“On November 9th I was still a committed Communist,” Schabowski said. “Our decision to allow people to travel was not a humanitarian one. It was tactical. We had to do something to regain popularity, and relieve the pressure”.
The travel decree hit the forty journalists in the room like a bomb. All hands went up. An Italian started badgering Schabowski without waiting to be called. At that moment, apparently, his resolve to resist questions broke down. Schabowski was by now exhausted and arguably not thinking straight. “Would travel from East to West require a passport?” barked the Italian. “No” replied Schabowski, squinting at his notes. “Would the Berlin crossings be included?” “Yes” he said. “And when would all this come into effect?” After a pause, and another consultation with various bits of paper on his desk, two simple words.
“Sofort, Unverzuglich.” Immediately Without delay.
His meaning was clear and unambiguous. What Schabowski had said on live television in front of an audience that probably included most of the citizens of the DDR, was that the Berlin Wall would be opening “immediately, and without delay.”
Unfortunately for the DDR, all three of his answers to the press were wrong. The plan was to make people get some kind of visa to be allowed out; to open all east-west crossings before those in Berlin, where it might be necessary to negotiate with the occupying powers; and to open things up slowly, in stages, beginning in a day or two. The chaos that ensued went against the grain, not only of much vaunted DDR command and control, but against Prussian traditions of order.
“It is true I expressed myself badly,” Schabowski told me in the hotel lobby. Sofort was not meant to mean ‘Right now, tonight.’ Rather, ‘In a short time, a day or two.’”
We now know more than Schabowski was willing to tell. The announcement that people were free to go was meant to happen a day later, on November 10th, after proper preparation. The theoretical opening of the wall was not a complete bolt from the blue, though the total loss of control by the DDR was. We also know that Shervadnadze telephoned his ambassador in Berlin on November 7th, two days before Schabowski’s slip of the tongue, saying: “If our friends want this law, we should not oppose it.”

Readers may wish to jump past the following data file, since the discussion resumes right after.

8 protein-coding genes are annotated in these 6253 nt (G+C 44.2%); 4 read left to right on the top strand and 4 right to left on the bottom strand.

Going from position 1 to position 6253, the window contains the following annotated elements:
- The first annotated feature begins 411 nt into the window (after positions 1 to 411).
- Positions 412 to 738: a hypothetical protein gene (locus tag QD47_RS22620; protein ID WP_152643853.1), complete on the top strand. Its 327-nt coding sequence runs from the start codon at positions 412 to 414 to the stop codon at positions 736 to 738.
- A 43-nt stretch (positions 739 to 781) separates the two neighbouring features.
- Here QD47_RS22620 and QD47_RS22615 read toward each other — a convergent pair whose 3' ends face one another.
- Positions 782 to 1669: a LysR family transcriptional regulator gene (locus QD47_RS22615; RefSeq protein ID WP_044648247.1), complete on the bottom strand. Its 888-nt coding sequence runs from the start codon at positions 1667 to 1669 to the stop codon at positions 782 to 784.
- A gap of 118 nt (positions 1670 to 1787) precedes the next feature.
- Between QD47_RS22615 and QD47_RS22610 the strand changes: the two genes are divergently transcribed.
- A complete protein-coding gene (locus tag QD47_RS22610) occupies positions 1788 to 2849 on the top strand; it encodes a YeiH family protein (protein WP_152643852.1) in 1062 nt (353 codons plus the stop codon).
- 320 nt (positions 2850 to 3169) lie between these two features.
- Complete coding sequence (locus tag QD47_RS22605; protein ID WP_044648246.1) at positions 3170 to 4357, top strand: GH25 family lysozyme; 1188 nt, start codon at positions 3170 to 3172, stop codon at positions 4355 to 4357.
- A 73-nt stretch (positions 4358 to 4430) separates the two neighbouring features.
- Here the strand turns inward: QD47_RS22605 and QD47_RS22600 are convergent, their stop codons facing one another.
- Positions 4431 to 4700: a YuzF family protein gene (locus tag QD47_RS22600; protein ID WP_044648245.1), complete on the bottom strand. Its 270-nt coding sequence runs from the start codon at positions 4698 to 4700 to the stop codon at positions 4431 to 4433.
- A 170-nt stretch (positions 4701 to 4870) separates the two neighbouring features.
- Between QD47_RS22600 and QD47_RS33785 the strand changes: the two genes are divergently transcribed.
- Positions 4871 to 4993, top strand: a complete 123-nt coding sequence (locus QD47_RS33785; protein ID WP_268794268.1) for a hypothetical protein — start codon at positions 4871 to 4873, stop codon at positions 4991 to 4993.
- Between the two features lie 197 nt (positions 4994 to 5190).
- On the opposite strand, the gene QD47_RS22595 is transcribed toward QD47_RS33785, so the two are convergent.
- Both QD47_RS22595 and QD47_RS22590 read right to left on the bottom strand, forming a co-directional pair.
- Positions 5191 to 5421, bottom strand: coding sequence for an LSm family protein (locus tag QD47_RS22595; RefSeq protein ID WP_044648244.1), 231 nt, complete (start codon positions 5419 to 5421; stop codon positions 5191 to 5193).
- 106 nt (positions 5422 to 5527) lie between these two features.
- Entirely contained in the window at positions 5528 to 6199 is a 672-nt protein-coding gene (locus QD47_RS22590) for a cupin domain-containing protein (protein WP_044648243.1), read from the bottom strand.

We also know things Schabowski could not have known. Hundreds of thousands of east Berliners who were now beginning a slow procession towards the wall. Harald Jeager, the deputy commander of the Bornholmer Strasse crossing, for instance, remembers laughing when he heard and saw Schabowski on the TV in the mess hall of his heavily armed barracks. But two hours later as the hundreds of thousands gathered, he realized it was serious. He called his superiors but got no instructions. Later, just before 11pm, as the huge throng demanded to be let through—open the wall! they roared—he called again saying “We can’t hold up any more. I’m shutting down the controls and letting people out.” When they saw what was happening, members of the Bundestag in Bonn sang “Deutschland Uber Alles.” And Mayor Momper of West Berlin went on TV saying “this is what we’ve been waiting for twenty-eight years.” Meanwhile, only the hapless members of the East German politburo, closeted behind closed doors, were oblivious. Schabowski told us he took one of the calls from the guards, and in turn called Krenz at around 11:30pm as his gargantuan meeting was finally winding up. But by then thousands were dancing on the wall, the gates were wide open, and it was too late.
Roger Cohen of the New York Times interviewed Jeager recently about how he had felt standing there, in the dead of night, alone and without orders. “Sweat was pouring down my neck and my legs were trembling,” he said. “I knew what I had done. I knew immediately. That’s it, I thought, East Germany is finished.”
Canadian subscribers add $10; All other international subscribers add $40.